Sending Approaches

The asynchronous approach

producer.send(record, new Callback(){
    onComplete(RecordMetadata rm, Exception ex){...}

gives you better throughput compared to the synchronous.

RecordMetadata rm = producer.send(record).get();

since you don’t wait for acknowledgments in the first case.

Also in an asynchronous way ordering is not guaranteed, whereas in the synchronous it is – message is sent only after the acknowledgment is received.

Another difference could be that in a synchronous call in case of an exception you can stop sending messages straightaway after the exception occurs, whereas in the second case some messages will be sent before you discover that something is wrong and perform some actions.

Also, note that in the asynchronous approach the number of messages which are “in flight” is controlled by max.in.flight.requests.per.connection parameter.

Apart from synchronous and asynchronous approaches you can use the Fire and Forget approach, which is almost the same as synchronous, but without processing the returned metadata – just send the message and hope that it will reach the broker (knowing that most likely it will happen, and producer will retry in case of recoverable errors), but there is a chance that some messages will be lost:

RecordMetadata rm = producer.send(record);

To summarize:

  • Fire and Forget – the fastest one, but some messages could be lost;
  • Synchronous – slowest, use it if you cannot afford to lose messages;
  • Asynchronous – something in between.

Send records synchronously with Kafka Producer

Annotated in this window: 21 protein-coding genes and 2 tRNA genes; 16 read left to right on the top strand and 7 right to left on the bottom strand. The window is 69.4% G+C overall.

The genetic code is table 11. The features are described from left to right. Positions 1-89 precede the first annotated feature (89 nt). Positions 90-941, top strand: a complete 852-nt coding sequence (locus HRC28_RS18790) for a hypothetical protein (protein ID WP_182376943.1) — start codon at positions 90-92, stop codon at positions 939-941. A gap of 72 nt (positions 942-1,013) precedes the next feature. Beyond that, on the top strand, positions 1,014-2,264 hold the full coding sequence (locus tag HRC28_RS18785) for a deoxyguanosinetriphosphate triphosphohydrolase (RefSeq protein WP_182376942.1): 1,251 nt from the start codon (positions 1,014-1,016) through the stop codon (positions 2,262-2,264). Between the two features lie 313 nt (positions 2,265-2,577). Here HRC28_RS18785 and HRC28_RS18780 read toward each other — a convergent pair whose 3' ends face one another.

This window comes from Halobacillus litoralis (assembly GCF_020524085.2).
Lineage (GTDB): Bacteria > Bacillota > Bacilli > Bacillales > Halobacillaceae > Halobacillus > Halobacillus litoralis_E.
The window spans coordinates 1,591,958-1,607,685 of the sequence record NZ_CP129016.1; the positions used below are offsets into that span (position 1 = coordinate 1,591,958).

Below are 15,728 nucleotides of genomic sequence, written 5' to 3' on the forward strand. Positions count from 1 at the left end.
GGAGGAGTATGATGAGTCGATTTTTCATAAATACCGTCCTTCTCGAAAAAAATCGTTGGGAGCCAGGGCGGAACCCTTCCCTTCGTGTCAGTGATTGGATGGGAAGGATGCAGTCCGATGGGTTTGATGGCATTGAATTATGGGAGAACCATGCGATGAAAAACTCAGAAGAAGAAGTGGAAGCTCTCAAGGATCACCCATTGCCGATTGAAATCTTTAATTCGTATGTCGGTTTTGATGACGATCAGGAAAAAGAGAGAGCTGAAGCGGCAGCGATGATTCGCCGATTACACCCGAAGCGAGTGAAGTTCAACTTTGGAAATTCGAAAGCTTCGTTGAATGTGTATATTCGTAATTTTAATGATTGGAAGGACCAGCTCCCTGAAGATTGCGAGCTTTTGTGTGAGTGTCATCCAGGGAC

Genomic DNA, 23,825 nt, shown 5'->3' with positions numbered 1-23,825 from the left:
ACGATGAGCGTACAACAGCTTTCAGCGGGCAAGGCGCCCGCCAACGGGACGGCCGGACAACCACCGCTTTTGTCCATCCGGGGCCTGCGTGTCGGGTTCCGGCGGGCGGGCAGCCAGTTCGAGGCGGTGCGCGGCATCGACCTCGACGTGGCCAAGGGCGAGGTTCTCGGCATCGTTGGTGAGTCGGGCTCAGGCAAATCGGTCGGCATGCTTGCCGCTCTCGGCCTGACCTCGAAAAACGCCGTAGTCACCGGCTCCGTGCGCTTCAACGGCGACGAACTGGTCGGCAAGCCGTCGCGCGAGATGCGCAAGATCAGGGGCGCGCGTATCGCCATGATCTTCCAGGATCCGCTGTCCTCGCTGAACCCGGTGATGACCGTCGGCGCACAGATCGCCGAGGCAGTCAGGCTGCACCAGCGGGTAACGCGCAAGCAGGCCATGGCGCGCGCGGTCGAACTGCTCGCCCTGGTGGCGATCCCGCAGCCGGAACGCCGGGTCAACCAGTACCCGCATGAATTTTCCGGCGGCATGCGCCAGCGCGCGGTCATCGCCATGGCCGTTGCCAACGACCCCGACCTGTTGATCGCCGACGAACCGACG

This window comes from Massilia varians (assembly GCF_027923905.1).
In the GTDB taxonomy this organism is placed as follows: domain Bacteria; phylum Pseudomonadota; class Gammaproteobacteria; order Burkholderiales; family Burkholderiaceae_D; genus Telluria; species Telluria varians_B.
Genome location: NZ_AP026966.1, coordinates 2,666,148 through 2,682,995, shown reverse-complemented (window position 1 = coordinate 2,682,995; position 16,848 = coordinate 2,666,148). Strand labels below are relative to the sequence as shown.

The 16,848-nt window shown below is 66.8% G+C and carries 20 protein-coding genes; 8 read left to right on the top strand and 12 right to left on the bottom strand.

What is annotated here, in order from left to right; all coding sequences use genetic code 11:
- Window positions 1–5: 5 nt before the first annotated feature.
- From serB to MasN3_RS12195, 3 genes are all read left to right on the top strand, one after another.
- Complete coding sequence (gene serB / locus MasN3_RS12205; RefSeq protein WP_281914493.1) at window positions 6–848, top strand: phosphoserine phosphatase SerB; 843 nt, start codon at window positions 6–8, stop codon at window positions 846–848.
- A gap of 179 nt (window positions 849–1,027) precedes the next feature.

Kafka provides a synchronous send method to send a record to a topic. Let’s use this method to send some message ids and messages to the Kafka topic we created earlier.

KafkaProducerExample.java – Send Records Synchronously


public class KafkaProducerExample {

  static void runProducer(final int sendMessageCount) throws Exception {
      final Producer<Long, String> producer = createProducer();
      long time = System.currentTimeMillis();

      try {
          for (long index = time; index < time + sendMessageCount; index++) {
              final ProducerRecord<Long, String> record =
                      new ProducerRecord<>(TOPIC, index,
                                  "Hello Mom " + index);

              RecordMetadata metadata = producer.send(record).get();

              long elapsedTime = System.currentTimeMillis() - time;
              System.out.printf("sent record(key=%s value=%s) " +
                              "meta(partition=%d, offset=%d) time=%d\n",
                      record.key(), record.value(), metadata.partition(),